GM, Hawaii's The Gas Co. Announce Hydrogen Fueling Project

General Motors and Hawaii’s The Gas Company (TGC) announced a collaboration to establish a pilot project for the refueling of hydrogen fuel-cell vehicles.

TGC, a unit of Macquarie Infrastructure Company (NYSE: MIC), currently produces hydrogen along with synthetic natural gas and delivers it in its utility gas stream at upwards of 5% content today.

Through a proprietary separation process, TGC plans to tap into its 1,000-mile utility pipeline system at key locations on the island of Oahu and separate the hydrogen for use by local fueling stations for fuel cell vehicles.

"We have been delivering as much as 12% hydrogen made from renewable sources to our gas customers over the last two to three years and expect we can deliver even greater quantities of hydrogen as demand increases," said Jeffrey Kissel, president and CEO of TGC.

Depending how the pricing for the hydrogen is set, it could be available at the equivalent price of gasoline or less, the companies said.

"This is the type of enabler that a hydrogen transportation infrastructure needs because it addresses both the source of the hydrogen and a feasible way to deliver it for fuel cell vehicle use," said Charles Freese, executive director of GM Global Fuel Cell Activities. "The Hawaii infrastructure could eventually support tens of thousands of fuel cell vehicles.

It was unclear from the announcement, exactly what role GM will play in the collaboration. The company simply stated that it has invested more than $1.5 billion in fuel cell transportation in the last 15 years and is developing a "production-intent" fuel cell system that could be ready for commercialization in 2015.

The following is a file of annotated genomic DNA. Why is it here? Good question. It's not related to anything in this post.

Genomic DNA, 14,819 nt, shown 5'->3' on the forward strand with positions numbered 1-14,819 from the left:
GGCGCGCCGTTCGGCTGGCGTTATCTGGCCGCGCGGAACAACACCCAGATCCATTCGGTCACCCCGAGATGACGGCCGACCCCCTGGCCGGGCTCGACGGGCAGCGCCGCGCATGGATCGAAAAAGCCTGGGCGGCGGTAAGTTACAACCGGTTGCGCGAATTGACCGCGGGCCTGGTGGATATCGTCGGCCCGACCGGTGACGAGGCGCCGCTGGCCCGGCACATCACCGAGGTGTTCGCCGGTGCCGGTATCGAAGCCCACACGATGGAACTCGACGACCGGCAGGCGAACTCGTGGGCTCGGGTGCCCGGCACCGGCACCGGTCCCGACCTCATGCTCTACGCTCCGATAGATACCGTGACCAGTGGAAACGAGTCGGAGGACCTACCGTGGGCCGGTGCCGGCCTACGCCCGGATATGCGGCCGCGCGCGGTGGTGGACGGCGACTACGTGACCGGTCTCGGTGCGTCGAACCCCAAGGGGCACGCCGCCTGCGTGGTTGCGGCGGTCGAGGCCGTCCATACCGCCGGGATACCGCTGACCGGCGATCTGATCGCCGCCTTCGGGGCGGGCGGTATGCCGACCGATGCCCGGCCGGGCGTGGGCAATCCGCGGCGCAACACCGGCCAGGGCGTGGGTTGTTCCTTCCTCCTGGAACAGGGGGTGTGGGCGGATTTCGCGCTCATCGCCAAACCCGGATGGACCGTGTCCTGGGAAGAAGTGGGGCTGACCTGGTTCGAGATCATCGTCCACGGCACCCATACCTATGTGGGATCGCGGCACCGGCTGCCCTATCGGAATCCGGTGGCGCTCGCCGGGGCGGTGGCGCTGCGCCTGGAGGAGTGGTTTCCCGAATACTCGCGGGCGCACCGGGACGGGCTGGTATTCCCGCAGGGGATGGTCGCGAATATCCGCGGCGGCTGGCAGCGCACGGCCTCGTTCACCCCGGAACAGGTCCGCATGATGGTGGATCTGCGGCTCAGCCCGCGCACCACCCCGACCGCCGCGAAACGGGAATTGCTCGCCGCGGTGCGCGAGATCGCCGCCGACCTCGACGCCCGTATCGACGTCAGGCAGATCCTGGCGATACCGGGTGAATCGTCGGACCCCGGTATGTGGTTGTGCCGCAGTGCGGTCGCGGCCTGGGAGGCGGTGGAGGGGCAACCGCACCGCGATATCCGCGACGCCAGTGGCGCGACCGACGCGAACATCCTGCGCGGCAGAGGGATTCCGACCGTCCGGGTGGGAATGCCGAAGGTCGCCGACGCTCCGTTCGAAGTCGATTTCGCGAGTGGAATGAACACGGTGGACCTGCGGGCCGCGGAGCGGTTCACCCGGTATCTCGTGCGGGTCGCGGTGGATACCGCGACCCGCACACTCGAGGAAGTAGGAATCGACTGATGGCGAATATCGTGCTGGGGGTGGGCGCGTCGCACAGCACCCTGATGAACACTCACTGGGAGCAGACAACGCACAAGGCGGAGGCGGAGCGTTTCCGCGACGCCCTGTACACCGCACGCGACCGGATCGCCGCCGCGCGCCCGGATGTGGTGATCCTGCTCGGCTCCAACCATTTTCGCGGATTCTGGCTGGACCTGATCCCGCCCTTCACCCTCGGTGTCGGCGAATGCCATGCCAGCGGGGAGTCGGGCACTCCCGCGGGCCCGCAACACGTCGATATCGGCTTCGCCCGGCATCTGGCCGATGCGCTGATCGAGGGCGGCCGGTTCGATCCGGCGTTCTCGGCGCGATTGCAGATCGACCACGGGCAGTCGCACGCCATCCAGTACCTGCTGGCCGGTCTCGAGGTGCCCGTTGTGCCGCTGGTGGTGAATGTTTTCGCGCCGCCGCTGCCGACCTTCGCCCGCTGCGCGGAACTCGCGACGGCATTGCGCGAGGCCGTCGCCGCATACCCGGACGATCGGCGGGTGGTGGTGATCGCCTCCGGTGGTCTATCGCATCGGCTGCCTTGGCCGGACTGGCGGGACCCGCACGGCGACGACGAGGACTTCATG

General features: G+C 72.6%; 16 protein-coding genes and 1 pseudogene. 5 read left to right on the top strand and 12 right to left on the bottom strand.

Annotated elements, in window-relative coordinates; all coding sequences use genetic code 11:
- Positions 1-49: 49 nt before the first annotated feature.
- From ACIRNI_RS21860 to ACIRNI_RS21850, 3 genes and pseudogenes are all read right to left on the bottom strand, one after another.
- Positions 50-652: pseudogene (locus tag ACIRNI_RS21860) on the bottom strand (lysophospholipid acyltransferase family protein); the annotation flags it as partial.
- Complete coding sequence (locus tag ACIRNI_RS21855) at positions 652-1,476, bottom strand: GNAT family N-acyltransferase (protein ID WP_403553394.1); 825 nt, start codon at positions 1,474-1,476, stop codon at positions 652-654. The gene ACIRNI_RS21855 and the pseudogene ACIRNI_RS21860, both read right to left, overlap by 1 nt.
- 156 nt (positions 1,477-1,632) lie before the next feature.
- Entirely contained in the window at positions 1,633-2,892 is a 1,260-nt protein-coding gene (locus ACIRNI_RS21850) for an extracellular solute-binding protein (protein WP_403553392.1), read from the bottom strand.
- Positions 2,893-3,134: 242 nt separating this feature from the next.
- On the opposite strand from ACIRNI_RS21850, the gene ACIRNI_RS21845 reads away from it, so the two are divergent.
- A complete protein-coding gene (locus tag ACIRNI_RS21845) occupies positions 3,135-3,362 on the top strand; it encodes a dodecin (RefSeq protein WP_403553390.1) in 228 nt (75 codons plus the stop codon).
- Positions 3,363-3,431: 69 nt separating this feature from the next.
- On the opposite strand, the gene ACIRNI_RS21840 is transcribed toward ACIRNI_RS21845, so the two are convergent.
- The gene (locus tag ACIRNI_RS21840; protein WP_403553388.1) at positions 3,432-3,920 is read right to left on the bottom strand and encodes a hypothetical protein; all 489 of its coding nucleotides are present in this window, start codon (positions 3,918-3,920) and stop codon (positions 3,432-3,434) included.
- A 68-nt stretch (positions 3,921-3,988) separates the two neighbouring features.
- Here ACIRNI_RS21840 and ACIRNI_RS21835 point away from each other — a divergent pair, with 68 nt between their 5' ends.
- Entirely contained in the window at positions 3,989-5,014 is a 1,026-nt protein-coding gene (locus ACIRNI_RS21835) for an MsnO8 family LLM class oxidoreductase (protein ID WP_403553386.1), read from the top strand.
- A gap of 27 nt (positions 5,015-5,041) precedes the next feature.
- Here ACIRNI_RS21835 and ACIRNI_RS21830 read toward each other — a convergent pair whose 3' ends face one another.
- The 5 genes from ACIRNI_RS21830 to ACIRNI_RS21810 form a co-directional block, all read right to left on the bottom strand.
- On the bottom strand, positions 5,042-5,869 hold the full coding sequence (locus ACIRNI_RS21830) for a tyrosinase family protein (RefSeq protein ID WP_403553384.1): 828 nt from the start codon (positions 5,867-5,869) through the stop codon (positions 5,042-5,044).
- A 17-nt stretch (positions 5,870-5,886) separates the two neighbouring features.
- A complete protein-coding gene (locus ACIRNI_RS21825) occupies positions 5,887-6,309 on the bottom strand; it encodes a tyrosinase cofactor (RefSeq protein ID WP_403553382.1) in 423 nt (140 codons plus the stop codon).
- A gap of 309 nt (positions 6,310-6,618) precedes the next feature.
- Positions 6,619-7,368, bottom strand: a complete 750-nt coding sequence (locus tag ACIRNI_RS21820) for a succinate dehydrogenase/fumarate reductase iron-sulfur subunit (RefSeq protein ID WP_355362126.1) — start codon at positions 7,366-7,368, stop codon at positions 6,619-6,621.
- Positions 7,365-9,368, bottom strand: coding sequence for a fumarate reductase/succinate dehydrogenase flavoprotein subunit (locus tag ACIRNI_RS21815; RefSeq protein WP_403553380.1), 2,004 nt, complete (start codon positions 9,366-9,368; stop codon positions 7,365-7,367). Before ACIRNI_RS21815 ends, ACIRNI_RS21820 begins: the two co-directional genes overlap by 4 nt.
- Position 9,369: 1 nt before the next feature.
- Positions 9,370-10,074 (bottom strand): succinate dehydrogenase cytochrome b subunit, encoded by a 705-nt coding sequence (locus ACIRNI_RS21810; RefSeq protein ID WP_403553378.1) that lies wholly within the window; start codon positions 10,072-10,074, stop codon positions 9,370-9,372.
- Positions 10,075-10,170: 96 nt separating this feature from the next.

Current Chevrolet Fuel Cell vehicles are part of demonstration called Project Driveway, which has logged more than a million miles of real-world driving hours since 2007.

According to the press release, the GM-TGC collaboration is the leading edge of a broad consortium of federal and state, non-profit and education organizations that is forming to develop a Hawaii Hydrogen Initiative as part of an integrated energy solution for the state.

Hawaii currently imports petroleum for 90% of its energy, and the state has set a target of reducing petroleum use by 70% through a combination of renewable energy resources, conservation and efficiency.

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